Here’s a behind the scenes look at the filming Matt did at The Tank Museum for the upcoming ‘Rhineland 45 – Decision in the West’ documentary being produced by Realtime History, the guys behind The Great War!
Following on from our earlier look at the PIAT scenes from A Bridge Too Far and Theirs Is The Glory in this video we’ll take a look at ‘The Unbroken Line’, a short British Army film, made in 1985. It tells the story of the British Army’s 300 year history with depictions of the battles of Blenheim, Waterloo and Operation Overlord – as well as a depiction of what fighting against a Soviet invasion in 1985 might have looked like.
In this short video we’ll look at one of the interesting scenes that features a PIAT in action! The PIAT goes up against a Jagdpanzer 38 tank destroyer. Set in Normandy after the D-Day Landings we see a section from the Dorset Regiment. When the German Jagdpanzer crashes through the wall the section commander shouts ‘PIAT’, calling on the PIAT team to move up and engage the tank destroyer. The PIAT No.1 take up position and manages to knock out the Jagdpanzer but sadly he’s then the victim of a German grenade. The Dorsets then storm the ruins and capture the defenders and the tank destroyer crew.
Whilst looking through the piles of surplus ‘kit’ in my friends warehouse in Germany I came across an interesting find, an Explosive Ordnance Disposal (EOD) training kit that has several examples of WWII and after ordnance that might be found on training grounds and former battlefields throughout Europe.
One of the elements from that training kit was a PIAT or Projector, Infantry, Anti-Tank, round. Many of these have been found across northwest Europe since the end of WWII and it was important for EOD teams to be able to identify them and understand how they work in order to safely dispose of them.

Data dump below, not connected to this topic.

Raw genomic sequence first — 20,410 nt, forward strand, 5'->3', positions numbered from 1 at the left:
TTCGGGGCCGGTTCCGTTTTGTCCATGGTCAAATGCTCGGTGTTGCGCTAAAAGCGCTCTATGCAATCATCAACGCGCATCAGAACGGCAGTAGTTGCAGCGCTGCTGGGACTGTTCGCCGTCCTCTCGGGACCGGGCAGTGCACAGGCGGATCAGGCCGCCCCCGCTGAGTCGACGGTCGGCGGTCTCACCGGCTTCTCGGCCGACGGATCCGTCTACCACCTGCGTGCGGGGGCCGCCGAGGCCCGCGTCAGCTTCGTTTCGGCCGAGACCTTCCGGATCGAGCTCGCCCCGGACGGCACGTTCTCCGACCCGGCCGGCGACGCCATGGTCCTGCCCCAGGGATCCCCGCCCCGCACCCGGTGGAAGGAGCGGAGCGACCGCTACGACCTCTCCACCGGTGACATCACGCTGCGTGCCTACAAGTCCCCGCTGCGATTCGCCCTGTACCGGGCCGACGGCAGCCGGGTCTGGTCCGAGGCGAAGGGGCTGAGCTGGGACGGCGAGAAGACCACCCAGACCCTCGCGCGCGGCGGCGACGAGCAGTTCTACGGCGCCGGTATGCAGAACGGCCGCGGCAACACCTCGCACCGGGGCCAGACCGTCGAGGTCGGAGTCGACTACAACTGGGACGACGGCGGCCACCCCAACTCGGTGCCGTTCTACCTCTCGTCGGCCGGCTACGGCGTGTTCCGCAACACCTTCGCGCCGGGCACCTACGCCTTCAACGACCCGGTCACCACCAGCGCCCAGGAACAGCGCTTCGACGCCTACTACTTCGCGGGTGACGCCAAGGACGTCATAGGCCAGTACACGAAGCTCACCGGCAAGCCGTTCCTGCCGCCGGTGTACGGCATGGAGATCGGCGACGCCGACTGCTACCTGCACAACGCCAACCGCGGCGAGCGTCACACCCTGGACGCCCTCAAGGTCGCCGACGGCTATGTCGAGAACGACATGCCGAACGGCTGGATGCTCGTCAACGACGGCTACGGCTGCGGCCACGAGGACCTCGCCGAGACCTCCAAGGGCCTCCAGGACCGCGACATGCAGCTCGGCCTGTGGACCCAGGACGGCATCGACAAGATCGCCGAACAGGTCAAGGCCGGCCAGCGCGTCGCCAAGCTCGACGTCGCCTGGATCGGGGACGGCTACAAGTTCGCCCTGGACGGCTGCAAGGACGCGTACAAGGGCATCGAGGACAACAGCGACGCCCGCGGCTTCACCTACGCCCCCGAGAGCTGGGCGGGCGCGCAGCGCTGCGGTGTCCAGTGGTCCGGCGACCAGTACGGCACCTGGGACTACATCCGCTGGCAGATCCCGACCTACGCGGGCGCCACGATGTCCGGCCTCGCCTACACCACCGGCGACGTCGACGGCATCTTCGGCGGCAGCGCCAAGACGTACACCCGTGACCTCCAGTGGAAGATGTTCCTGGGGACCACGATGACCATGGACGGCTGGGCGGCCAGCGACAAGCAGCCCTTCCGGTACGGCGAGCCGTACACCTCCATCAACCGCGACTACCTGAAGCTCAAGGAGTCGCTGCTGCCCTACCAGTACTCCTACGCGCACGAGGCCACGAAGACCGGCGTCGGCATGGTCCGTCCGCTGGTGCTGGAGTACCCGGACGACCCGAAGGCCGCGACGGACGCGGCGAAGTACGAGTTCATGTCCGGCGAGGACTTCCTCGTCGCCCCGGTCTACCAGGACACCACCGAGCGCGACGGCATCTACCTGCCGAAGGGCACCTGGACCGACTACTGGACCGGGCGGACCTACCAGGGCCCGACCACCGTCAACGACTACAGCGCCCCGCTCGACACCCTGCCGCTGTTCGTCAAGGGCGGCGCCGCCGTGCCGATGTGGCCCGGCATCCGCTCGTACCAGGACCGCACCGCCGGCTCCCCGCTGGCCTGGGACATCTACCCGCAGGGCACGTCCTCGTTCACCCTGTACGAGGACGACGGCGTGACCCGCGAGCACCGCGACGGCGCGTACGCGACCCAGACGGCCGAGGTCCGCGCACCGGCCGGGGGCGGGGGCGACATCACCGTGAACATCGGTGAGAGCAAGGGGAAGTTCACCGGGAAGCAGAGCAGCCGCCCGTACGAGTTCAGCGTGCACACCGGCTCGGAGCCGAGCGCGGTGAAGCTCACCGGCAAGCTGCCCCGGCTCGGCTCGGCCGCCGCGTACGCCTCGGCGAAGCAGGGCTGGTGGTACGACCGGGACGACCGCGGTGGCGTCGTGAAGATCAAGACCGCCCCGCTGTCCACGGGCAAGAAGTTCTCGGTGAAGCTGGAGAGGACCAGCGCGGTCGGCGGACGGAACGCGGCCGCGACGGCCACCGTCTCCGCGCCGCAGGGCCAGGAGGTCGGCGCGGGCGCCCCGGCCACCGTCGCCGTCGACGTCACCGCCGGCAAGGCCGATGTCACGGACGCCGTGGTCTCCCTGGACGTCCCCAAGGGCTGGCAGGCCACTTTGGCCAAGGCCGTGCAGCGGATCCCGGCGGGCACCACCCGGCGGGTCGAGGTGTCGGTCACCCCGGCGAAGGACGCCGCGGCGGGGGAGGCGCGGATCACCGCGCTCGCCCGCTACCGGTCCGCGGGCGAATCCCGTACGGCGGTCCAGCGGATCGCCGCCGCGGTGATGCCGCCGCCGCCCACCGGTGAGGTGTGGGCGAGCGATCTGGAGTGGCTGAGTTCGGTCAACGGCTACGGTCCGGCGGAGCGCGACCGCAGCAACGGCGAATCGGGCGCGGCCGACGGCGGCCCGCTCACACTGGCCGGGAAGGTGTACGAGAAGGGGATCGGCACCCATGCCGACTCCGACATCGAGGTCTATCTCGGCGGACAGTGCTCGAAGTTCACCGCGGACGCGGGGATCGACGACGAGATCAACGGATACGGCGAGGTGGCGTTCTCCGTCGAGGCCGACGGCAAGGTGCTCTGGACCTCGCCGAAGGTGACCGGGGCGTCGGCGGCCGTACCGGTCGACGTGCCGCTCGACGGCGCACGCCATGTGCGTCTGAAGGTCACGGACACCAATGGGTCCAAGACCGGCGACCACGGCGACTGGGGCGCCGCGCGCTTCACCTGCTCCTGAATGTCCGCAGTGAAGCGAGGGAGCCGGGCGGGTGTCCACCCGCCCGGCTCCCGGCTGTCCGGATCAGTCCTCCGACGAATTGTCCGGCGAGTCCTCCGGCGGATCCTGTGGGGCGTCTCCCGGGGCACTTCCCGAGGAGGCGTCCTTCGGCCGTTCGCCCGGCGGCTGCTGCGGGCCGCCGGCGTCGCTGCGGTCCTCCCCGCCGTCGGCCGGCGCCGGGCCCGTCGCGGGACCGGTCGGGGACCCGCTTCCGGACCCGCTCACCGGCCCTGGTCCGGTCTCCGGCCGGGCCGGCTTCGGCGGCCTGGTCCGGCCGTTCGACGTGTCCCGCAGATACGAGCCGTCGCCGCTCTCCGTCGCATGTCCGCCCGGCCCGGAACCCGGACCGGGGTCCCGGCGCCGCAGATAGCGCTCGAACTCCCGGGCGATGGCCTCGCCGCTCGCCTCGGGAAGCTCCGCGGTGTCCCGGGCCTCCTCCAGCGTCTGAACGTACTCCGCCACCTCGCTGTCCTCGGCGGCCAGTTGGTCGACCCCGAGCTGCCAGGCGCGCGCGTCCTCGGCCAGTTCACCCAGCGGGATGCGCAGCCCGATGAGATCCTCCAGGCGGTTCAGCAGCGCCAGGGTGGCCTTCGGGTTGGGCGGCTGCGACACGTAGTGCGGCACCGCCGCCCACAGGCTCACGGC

This example is likely an ‘instructional’ round that may have been produced from a previously live round and not subsequently marked as inert. In the video, which was filmed on location from memory, I mentioned that the charge was inside the front cone. Instead the charge was actually just behind the steel cone, which acted as a forcing cone, and has seen been replaced by some sawdust. We can see this in the diagram below, which shows an earlier Mk round but the configuration remains the same:
This time we examine an example of the Mk3 PIAT Bomb. When I filmed the video I wasn’t sure of the markings but this chart below more clearly explains them:
There were 7 marks of PIAT bomb:
MkI yellow/green/yellow band 808 stamped on green band, red x’s around nose cone
Mk2 as above
Mk3 yellow/blue/yellow band TNT stamped on blue band, red circle around nose cone
Mk4 as above
Inert bomb black with yellow band INERT in white
Drill bomb black with DRILL in white x 2
Practice bomb – to fit the practice insert tray, painted white and it looks nothing at all like a PIAT bomb!
Our inert bomb isn’t painted black, instead it is painted up as a Mk3 to emulate what a live blind found in the field would look like.
Here’s an extract from the PIAT’s manual explaining how the fuze was fitted to a live round:
From the PIAT manual: The fuze. – Until required for use the fuze is kept in a container attached to the drum tail by a spring clip….
ii. To fuze. – Remove the fuze container from the drum tail and take out the fuze. Remove the thimble from the bomb nose by pressing it downwards and turning it clockwise. Remove the transit plug from the fuze chamber and insert the fuze flat end first. Replace the thimble. The transit plug should be placed in the fuze container and the latter put in the carrier, in case the bomb should later have to be unfuzed.